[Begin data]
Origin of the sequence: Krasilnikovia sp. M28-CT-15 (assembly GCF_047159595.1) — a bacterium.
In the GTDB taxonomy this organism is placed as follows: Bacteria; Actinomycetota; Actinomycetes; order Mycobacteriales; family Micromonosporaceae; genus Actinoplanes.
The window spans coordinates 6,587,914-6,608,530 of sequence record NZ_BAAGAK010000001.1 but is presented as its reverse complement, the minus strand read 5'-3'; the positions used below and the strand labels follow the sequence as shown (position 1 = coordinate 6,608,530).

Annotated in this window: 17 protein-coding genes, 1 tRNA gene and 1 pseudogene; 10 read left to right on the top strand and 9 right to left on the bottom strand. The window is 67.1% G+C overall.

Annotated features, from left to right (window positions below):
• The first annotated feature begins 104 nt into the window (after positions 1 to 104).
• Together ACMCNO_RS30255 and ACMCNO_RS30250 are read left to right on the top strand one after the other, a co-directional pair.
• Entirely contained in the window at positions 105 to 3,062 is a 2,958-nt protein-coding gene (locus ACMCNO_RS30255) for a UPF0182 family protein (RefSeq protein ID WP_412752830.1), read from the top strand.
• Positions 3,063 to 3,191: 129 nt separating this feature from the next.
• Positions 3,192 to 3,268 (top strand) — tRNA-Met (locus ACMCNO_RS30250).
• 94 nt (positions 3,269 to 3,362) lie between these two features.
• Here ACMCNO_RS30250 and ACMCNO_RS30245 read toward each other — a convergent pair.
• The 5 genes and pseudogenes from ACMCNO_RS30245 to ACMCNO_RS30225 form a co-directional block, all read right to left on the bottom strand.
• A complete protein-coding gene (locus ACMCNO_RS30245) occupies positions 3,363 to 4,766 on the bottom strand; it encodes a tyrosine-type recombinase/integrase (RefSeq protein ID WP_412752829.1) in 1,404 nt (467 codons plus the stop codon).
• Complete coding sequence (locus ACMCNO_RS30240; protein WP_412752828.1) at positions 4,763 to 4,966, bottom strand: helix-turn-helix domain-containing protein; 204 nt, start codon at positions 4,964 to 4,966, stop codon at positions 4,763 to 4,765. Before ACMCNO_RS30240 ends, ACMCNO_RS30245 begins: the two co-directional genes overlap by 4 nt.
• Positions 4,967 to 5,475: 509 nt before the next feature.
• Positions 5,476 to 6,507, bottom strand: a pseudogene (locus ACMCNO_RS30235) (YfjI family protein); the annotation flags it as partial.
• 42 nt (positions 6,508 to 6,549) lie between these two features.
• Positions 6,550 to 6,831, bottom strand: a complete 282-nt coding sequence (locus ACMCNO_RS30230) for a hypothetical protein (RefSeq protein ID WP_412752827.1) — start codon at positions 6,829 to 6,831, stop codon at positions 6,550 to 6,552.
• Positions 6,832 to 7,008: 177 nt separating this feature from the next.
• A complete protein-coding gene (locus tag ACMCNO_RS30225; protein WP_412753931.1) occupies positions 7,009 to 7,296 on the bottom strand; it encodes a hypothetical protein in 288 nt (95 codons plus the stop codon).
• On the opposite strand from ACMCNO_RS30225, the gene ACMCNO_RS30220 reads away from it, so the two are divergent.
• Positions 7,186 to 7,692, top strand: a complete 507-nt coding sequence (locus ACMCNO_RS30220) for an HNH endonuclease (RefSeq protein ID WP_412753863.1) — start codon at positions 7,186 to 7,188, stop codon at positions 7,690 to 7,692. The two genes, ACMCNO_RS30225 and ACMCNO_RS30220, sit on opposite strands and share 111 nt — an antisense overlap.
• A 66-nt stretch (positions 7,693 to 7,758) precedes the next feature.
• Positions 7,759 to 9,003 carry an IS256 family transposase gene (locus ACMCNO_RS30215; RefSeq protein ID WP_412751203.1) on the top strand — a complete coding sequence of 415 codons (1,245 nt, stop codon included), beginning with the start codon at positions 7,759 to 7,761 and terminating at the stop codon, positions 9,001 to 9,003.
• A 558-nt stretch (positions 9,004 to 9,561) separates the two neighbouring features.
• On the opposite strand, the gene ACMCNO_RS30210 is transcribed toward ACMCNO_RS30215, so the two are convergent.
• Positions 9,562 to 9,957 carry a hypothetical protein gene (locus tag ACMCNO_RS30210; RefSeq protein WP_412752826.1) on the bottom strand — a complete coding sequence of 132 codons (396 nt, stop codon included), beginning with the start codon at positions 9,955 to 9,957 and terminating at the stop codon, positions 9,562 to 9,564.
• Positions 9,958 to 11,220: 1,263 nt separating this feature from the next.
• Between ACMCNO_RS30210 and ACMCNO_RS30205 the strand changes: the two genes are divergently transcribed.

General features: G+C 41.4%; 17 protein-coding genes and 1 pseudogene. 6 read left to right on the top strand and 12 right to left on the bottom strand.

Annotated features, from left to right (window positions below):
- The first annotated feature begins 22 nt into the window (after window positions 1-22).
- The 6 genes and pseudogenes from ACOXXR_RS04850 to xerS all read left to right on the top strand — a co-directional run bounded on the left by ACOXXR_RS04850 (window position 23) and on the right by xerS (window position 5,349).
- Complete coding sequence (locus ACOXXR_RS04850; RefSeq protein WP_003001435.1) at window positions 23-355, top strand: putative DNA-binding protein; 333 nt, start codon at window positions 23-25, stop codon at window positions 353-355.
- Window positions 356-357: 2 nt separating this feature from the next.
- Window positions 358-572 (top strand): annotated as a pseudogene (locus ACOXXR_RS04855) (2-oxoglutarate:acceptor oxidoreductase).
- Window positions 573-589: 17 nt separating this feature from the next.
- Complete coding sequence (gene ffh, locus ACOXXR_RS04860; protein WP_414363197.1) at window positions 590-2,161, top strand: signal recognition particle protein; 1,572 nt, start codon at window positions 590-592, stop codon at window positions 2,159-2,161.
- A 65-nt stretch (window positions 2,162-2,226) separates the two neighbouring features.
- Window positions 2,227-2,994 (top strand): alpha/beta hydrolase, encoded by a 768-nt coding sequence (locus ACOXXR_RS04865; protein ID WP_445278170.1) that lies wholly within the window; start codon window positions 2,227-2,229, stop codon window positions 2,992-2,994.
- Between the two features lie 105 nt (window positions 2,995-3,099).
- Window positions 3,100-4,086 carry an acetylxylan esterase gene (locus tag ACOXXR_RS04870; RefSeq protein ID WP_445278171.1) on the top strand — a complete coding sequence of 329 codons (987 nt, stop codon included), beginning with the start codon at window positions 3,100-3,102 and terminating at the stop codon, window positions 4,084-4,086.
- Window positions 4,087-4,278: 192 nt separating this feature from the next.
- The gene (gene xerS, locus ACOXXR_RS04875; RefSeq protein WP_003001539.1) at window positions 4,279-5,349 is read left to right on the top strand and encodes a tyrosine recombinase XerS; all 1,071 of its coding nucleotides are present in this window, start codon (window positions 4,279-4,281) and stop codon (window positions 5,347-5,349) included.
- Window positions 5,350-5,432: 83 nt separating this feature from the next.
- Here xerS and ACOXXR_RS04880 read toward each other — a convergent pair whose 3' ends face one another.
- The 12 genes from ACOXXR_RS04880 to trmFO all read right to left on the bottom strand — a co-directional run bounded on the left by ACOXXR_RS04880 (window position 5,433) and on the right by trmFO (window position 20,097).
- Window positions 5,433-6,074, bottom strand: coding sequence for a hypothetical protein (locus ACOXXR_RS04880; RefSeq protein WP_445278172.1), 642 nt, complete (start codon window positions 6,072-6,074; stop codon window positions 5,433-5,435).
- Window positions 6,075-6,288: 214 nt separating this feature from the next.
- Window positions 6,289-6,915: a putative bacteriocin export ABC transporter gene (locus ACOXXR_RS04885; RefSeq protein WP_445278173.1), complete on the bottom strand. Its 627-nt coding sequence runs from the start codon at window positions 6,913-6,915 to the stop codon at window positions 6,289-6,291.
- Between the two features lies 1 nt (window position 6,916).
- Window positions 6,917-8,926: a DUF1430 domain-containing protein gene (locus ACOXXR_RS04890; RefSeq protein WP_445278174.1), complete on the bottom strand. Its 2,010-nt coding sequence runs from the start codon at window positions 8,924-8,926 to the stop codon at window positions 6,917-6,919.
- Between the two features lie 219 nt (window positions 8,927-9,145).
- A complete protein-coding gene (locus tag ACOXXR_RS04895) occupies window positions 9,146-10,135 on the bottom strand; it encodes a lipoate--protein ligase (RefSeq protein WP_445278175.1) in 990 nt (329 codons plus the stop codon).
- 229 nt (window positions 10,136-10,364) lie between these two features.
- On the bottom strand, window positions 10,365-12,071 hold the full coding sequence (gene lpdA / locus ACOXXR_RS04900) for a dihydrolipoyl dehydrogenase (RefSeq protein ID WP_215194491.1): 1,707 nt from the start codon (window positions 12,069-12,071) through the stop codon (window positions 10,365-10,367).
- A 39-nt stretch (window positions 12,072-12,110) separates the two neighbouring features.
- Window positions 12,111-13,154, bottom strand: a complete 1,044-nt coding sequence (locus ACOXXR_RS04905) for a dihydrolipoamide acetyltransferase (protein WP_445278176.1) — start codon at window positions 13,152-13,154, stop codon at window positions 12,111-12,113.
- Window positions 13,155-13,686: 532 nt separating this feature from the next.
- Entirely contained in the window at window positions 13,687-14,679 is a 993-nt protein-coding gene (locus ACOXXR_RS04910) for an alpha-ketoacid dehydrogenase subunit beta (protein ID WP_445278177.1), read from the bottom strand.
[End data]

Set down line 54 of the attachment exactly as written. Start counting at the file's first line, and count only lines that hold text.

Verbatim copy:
- Between the two features lie 219 nt (window positions 8,927-9,145).